Colorado Hospital Provider Fee
The Colorado hospital provider fee has improved access to health care for tens of thousands of Colorado’s most vulnerable citizens without drawing any money from Colorado’s General Fund. To date, the hospital-paid tax has enabled 75,000 previously uninsured Coloradans to receive health care coverage. By the time implementation of the Colorado Healthcare Affordability Act (the 2009 state legislation that created the provider fee) is complete, as many as 100,000 residents throughout the state are expected to benefit.
As of May 2013, the provider fee has funded the following Medicaid expansions:
- 45,535 parents at 60 to 100 percent of the federal poverty level (FPL)
- 417 pregnant women enrolled in Child Health Plan Plus (CHP+) at 205 to 250 percent FPL
- 15,914 children enrolled in CHP+ at 205 to 250 FPL
- 1,038 people with disabilities through a Medicaid buy-in program
- 14,772 adults without dependent children (as of June 2013)
How does it work?
The provider fee is assessed on hospitals by the State of Colorado. The resulting revenue is then used to draw a dollar-for-dollar federal match that is used to cover the uninsured by expanding eligibility for Medicaid and CHP+. The provider fee also increases the amount that providers are reimbursed for treating patients enrolled in Medicaid or the Colorado Indigent Care Program (CICP).
The provider fee is a win-win-win because it provides medically underserved Coloradans with access to high-quality health care; reduces the amount of uncompensated care for hospitals; and does not draw upon state funds.
- Uninsured Coloradans: As many as 100,000 uninsured Coloradans will be able to access critically important preventive, primary and acute care services through Medicaid and CHP+ expansions.
- Hospitals: The provider fee increases hospital reimbursement rates and reduces the amount of uncompensated care by providing coverage for more previously uninsured patients. Medicaid payments to hospitals still fall short of the cost of providing them ($0.79 on the dollar in 2012, as opposed to $0.61 in 2008 prior to the enactment of the provider fee); however, the increased reimbursements have been instrumental in decreasing operational losses for hospitals.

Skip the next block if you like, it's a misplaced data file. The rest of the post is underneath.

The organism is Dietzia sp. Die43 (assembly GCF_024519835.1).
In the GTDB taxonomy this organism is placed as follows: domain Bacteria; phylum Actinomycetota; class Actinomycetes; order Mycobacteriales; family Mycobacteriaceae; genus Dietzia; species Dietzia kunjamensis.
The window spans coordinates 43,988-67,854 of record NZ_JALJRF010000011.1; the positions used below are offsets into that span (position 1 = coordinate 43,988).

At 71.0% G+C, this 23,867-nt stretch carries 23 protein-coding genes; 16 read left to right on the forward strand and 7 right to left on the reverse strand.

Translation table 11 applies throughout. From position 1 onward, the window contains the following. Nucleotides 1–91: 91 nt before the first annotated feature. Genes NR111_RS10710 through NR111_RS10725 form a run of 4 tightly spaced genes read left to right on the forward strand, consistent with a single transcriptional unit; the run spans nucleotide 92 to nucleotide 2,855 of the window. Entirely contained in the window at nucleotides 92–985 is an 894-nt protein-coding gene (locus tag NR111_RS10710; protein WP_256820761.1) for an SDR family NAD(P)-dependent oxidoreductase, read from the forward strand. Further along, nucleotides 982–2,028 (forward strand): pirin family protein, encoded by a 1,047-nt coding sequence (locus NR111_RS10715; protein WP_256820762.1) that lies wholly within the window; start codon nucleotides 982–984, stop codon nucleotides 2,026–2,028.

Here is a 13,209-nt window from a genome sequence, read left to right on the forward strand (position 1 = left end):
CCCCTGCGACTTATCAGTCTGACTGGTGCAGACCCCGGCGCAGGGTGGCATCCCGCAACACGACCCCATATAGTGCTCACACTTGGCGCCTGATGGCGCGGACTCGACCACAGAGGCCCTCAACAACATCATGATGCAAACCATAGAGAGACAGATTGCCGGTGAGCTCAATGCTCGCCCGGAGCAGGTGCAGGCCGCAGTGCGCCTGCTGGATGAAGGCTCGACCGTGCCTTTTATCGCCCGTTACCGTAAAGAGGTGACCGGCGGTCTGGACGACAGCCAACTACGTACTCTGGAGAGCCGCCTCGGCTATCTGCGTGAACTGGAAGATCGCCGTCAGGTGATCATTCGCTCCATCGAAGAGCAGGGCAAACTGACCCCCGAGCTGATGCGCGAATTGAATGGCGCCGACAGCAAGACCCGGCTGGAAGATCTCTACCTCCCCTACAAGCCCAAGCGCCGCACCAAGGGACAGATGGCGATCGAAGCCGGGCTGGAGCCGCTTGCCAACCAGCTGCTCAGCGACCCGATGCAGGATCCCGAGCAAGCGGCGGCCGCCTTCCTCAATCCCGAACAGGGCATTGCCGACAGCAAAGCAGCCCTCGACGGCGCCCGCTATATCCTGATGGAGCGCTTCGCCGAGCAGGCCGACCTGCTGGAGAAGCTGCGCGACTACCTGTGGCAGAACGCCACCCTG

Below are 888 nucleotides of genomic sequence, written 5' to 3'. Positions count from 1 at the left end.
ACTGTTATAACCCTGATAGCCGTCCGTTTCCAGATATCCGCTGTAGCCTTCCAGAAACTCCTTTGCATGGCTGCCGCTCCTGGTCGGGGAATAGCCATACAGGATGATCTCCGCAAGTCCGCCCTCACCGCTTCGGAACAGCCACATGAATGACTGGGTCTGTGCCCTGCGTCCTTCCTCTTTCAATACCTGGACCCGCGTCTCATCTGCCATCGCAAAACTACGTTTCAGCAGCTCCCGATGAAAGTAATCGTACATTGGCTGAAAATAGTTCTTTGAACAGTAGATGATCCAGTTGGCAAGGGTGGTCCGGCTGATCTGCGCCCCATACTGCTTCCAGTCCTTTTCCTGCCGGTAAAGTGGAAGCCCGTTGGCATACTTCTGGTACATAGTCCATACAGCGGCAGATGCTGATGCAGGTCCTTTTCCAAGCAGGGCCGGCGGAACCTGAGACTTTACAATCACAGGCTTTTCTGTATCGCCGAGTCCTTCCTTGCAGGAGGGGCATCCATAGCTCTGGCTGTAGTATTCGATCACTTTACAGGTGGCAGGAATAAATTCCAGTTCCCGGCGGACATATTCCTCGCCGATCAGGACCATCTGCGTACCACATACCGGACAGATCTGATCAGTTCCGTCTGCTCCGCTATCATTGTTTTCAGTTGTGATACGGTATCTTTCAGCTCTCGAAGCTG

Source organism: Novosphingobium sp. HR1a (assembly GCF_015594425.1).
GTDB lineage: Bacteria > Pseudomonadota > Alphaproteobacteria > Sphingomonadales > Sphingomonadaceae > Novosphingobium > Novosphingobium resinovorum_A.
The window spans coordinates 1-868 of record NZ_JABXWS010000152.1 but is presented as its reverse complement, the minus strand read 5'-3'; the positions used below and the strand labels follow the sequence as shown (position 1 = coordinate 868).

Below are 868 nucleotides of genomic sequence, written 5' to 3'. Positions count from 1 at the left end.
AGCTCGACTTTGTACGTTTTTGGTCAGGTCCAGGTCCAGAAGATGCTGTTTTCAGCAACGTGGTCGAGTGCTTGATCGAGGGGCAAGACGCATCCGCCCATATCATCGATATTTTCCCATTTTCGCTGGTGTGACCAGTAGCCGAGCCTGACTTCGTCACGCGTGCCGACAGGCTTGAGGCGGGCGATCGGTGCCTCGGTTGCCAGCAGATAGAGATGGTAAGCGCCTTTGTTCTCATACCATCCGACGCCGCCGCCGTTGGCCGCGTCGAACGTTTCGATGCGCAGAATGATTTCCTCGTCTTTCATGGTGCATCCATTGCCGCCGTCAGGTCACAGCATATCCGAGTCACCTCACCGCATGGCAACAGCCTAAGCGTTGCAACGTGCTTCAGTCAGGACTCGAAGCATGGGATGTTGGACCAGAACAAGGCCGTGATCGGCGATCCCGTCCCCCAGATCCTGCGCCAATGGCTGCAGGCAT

- All Coloradans: Hospitals are forced to make up for shortfalls created by low reimbursement rates and treating uninsured patients by requiring higher payments from commercially insured patients, which in turn forces consumers to pay higher health insurance premiums. The provider fee helps reduce this “cost shift.”
- The Colorado state budget: The provider fee does not use any of the state’s tax revenue in its General Fund. While Medicaid enrollment has increased in Colorado over the past few years, this is due to a challenging economy and not a change in Medicaid eligibility. Additionally, from inception of the provider fee in July 2009 through September 2013, Colorado hospitals provided more than $170 million in General Fund relief via the provider fee.
Colorado hospitals provided more than $1.7 billion in uncompensated and undercompensated care in 2012. The Colorado hospital provider fee helped reduce levels of Medicaid and undercompensated care reimbursement by $161 million in 2012, but these improvements have been more than offset by more than $257 million in reductions to Medicare payments in 2012 (compared to 2009). Colorado hospitals are committed to increasing coverage and access to health care without increasing the burden on the state or its taxpayers. Click here to learn more about uncompensated care at Colorado hospitals and what it means for health care in our state.
For more information on the provider fee, visit the Colorado Department of Health Care Policy and Financing website.